Infant Feeding in Emergencies: Experiences from Rwanda
Frances O'Keefe field worker Gisenyi - Concern Worldwide
Between October and December last year escalating civil conflict led to hundreds of thousands of Hutu refugees returning from refugee camps in eastern Zaire to Rwanda. Due to the scale and speed of the return many children became separated from their mothers. SCF, who were engaged in tracing activities at the time, estimated that 1,800 unaccompanied children were present out of a total exodus of 450,000 persons. Of these about 50 were below 2 years of age. It was the younger children who caused the greatest difficulties with regard to feeding, as they required exclusive breastfeeding if they were to have a good chance of survival.
Concern Worldwide operated a transit centre for unaccompanied children in Gisenyi in north-western Rwanda. If children were healthy they were referred to an MSF centre where efforts were made to trace families or find appropriate carers. Some infants were admitted who were accompanied by older siblings (the maximum age 14 years). The infants who were admitted were usually referred by agencies such as SCF-UK and ICRC. Approximately 4-6 infants per week were taken care of in the Concern centre.
Unaccompanied babies seen by Concern lost their mothers to the violence in eastern Zaire. There were some reports of instances where young babies had been found alive and abandoned at massacre sites. Other mothers were sick and malnourished (the region has a high HIV prevalence) prior to the journey back to Rwanda and died during their journey home or soon after their return. Children frequently suffered exhaustion, dehydration and starvation during the journey home.
A number of issues pertinent to infant feeding practices in emergencies arose during this programme:
- The practice of wet nursing was unacceptable because of the high prevalence of HIV. Mothers, potential wet-nurses, carers and staff would not accept this practice.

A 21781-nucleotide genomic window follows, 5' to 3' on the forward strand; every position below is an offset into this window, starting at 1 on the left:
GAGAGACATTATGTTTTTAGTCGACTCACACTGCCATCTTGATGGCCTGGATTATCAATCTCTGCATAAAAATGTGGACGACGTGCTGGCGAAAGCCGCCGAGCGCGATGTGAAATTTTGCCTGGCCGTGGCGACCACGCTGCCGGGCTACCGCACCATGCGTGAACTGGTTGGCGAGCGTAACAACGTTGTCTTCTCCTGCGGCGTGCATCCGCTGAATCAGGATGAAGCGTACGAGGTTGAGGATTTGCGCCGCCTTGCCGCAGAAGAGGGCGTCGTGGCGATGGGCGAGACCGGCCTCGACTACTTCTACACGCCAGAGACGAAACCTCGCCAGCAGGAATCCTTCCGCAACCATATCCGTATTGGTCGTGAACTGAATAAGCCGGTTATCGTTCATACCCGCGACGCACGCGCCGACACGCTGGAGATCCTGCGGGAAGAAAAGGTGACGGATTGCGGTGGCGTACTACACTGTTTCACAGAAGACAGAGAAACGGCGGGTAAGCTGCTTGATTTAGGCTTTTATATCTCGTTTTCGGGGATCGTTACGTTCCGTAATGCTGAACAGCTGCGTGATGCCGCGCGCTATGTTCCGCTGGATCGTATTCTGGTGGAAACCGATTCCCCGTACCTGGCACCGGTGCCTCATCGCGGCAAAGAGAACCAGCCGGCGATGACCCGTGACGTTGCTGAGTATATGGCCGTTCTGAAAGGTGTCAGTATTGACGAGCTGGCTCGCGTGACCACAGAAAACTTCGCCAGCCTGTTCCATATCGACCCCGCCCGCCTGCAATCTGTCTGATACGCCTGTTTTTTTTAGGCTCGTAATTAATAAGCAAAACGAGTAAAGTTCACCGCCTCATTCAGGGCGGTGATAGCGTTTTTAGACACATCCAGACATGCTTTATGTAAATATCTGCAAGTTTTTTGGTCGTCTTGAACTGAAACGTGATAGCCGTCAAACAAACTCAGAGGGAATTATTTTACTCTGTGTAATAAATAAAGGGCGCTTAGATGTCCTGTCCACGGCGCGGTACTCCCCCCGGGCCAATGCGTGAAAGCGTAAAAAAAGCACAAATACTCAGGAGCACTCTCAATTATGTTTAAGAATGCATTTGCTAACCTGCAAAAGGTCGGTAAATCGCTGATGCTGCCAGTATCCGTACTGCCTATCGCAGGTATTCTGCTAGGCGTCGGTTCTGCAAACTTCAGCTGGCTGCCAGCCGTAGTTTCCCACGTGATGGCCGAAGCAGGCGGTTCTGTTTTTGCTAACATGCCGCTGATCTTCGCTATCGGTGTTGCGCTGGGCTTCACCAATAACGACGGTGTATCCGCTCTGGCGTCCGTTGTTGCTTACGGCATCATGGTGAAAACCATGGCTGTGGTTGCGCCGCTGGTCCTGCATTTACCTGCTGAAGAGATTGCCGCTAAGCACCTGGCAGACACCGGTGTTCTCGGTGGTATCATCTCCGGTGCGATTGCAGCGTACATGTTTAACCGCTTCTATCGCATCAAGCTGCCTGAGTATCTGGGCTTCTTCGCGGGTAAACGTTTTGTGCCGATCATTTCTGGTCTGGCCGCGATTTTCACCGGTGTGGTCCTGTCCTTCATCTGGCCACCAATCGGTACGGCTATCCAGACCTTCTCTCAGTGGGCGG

- There was little choice about which artificial milk products to use. Guigoz and Nestle were the only available brand products and were available for purchase in local shops. Dried Skim Milk, which was not considered an alternative option because of the availability of formula milk, became available later on. There was a lack of non-generic formula feed products through all supply networks e.g. donors, UNICEF. Another artificial milk for malnourished children - Nutriset, was available but not suitable for infant feeding.
- Feeding bottles were used for accurate measuring and preparation of formula feed. Jugs or other appropriate utensils were not available locally. Local populations were not familiar with using bottles and there was the danger that, although only used for milk preparation, their use would have a longer term impact/influence on the feeding practices of carers. A cup and spoon was used as the method of feeding with infants fed on demand.
- There was a general lack of guidelines available for infant feeding practices at field level.
- Since no relatives were available, accurate chronological age was difficult to assess. This problem was exacerbated by poor nutritional status and made it difficult to calculate the appropriate feeding regimen.
- One carer for each infant was an essential element of the programme. Important aspects such as patience, emotional support and stimulation could then be put into practice.
- Carers were reluctant to give infants additional weaning foods before six months. The concept of provision for individual needs for this age group was not accepted.
- Medical care was as important as the provision of suitable nutrition in the Concern centre. This was particularly relevant to the older infants who suffered infections etc.
A higher success rate in terms of mortality was generally achieved with the youngest infants (1 to 6 months) in comparison to older infants (7 to 12 months). It was not apparent why this was the case but it was felt that this may have been due to rapid referral and the fact that the infants were quickly started on suitable formula. A higher mortality rate was reported for older infants. A possible reason for this was that older infants survived longer under the harsh conditions when hiding in the forests, where inappropriate foods (poisonous bark, diluted milks) were eaten, possibly causing infections and clinical complications. The young infants who endured these situations may not have survived at all. In fact the young babies admitted to the Concern centre may have spent less time separated from their mothers, giving them a better chance of survival.
If and when relatives were found, the problem of inappropriate foods available at household level remained. Formula feeds were either unavailable or unaffordable in rural areas.
Taken from Field Exchange Issue 1, May 1997